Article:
Washington’s $700 billion bailout plan is making a lot of people unhappy. The Troubled Asset Relief Program (TARP), as the implementation of the Emergency Economic Stabilization Act of 2008 has come to be known, seems to be morphing unpredictably.
Originally, TARP was supposed to help stabilize financial institutions by buying from them what are euphemistically termed “impaired assets”—that is, gobs of unmarketable, even worthless, financial junk. This plan was abandoned within days. Shortly after TARP was unveiled in September, $250 billion of capital was “injected” into banks, sometimes by purchasing shares of stock, other times via loans. On Nov. 12, Secretary of the Treasury Hank Paulson, who was placed in charge of TARP, announced that the focus of the program was shifting to an attempt to facilitate consumer loans. What Paulson will do tomorrow is anybody’s guess.
Meanwhile, as Paulson and associates tinker with TARP, the stock market has sunk to new lows and the economy continues to deteriorate. In fairness, we can’t say that we weren’t warned that this might happen. President Bush plainly stated on television that things would get worse before turning around. Secretary Paulson told us that the $700 billion rescue/bailout plan might not work.
Now the critics are calling for Paulson’s head. Among other things, they say he’s incompetent. This is both true and untrue. As top banana in a hugely successful investment bank, Paulson showed himself to be highly competent. He is NOT an incompetent person or financier. That said, he has proven incompetent to find a way to use $700 billion to stabilize the American economy. Well, surprise, surprise. Yes, Paulson is “incompetent” in this regard, but vilifying Paulson for not being able to save the economy makes no more sense than condemning him because he can’t flap his arms and fly. Nobody—from the eminently wise Paul Volcker to Nobel Prize-winning economists to the world’s greatest genius—could fix this economy, even if they were given ten times the money placed at Paulson’s disposal.
Last week, I asked my Economics 101 class why they thought Paulson was having such a hard time pulling us out of our economic tailspin. A hand went up and a young man said something like, “Because he doesn’t have enough knowledge to know how everything should fit together.” Bingo! That’s it in a nutshell.
Any economy, but especially one as large as ours, involves millions of people, billions of daily decisions, and countless individual assets, contracts, obligations, abilities to pay, etc. What is the “right” price for each asset? Which contracts and obligations take precedence? What is everything worth, and what companies are most worth saving? Answer: Nobody knows, and nobody can know. This is the fatal flaw in socialism. Socialism doesn’t work—it CAN’T work—for the fundamental reason that only a market pricing mechanism can bring supply into balance with demand and rationally coordinate the economic activities of millions of persons.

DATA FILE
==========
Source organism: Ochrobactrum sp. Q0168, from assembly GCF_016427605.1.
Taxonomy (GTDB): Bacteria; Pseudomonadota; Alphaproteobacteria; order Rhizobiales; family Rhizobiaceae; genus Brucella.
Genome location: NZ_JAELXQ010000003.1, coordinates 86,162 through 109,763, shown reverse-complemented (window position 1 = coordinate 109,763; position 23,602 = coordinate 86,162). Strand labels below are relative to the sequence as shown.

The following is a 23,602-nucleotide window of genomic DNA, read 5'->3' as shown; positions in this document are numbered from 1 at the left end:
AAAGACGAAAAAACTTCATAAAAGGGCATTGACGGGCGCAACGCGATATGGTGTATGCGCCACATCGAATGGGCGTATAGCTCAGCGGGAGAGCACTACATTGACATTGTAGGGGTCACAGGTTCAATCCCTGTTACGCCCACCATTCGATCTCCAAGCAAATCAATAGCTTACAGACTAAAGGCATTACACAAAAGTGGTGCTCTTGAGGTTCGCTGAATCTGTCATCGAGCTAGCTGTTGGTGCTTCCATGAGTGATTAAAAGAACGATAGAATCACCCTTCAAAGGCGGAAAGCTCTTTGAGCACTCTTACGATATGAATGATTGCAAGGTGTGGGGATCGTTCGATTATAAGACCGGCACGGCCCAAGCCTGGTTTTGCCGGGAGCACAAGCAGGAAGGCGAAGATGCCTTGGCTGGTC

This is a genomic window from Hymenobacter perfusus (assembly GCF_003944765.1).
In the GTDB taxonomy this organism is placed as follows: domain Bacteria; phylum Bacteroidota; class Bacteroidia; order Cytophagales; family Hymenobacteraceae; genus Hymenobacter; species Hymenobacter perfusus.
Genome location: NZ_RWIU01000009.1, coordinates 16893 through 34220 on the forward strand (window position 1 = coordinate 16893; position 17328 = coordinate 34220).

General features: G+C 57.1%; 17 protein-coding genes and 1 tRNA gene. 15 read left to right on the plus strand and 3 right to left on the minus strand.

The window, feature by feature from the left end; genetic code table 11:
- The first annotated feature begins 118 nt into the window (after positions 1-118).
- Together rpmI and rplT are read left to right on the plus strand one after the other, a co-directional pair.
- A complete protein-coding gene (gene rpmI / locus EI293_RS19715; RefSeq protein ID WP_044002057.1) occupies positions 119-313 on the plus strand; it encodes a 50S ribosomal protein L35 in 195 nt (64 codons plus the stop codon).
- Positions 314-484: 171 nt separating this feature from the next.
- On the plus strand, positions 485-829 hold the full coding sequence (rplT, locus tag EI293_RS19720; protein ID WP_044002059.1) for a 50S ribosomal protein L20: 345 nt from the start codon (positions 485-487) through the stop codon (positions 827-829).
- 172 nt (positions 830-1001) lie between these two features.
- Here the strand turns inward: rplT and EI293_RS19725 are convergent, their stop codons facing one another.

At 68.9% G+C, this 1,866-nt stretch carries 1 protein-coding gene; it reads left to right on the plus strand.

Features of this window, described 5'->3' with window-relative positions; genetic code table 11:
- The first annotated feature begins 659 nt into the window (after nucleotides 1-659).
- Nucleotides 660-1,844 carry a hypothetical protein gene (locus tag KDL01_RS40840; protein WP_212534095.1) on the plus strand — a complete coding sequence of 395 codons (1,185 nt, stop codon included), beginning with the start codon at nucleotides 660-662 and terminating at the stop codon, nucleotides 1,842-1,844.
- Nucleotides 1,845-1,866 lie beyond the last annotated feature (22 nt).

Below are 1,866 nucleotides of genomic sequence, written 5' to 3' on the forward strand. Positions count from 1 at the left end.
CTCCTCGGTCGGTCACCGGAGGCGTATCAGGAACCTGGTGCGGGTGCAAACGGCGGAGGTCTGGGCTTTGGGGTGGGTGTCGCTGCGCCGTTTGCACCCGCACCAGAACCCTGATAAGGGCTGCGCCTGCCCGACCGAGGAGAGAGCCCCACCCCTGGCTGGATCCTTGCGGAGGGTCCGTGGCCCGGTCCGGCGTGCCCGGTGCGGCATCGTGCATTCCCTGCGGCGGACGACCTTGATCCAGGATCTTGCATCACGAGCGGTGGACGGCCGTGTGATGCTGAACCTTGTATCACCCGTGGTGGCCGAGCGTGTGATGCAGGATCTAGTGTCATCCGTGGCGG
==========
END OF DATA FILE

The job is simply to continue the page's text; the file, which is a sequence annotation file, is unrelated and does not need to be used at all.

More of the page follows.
To use an analogy, the difference between central planning and a market-based economy is comparable to the difference between the Frankenstein monster and Fred Astaire. Nobody planned or built Fred Astaire—his grace, coordination, and fluid motions came naturally. That’s the way a market economy works, with prices continually adjusting so as to coordinate the actions of millions of people. By contrast, when Dr. Frankenstein tried to artificially construct a man, assembling the different parts and patching them together, he produced something hideous. It resembled a man (two arms, two legs) but the creature’s movements were slow, clumsy, pathetic, and ultimately destructive. Such is the nature of a socialist economy, where necessary adjustments are slow, supply and demand are uncoordinated, production is herky-jerky, and economic progress is pathetic.
Socialists don’t understand that you can’t MAKE economic activity be coordinated; you have to LET it coordinate itself through market prices. This is Socialism 101, and it is why Paulson and any eventual successors will not be able to put the fallen Humpty Dumpty of the American economy back together with top-down planning. Only markets developing themselves from the ground up can accomplish this.
TARP is doomed to fail. There is a silver lining in this wretched political experiment, however: As Americans see TARP degenerate into a spectacle of corporate lobbyists trying to grab what they can from the government piñata, resistance to future bailouts will grow. And as they see that government planning solves nothing, producing nothing but political inequities, maybe, just maybe, they’ll be willing to support market-based solutions.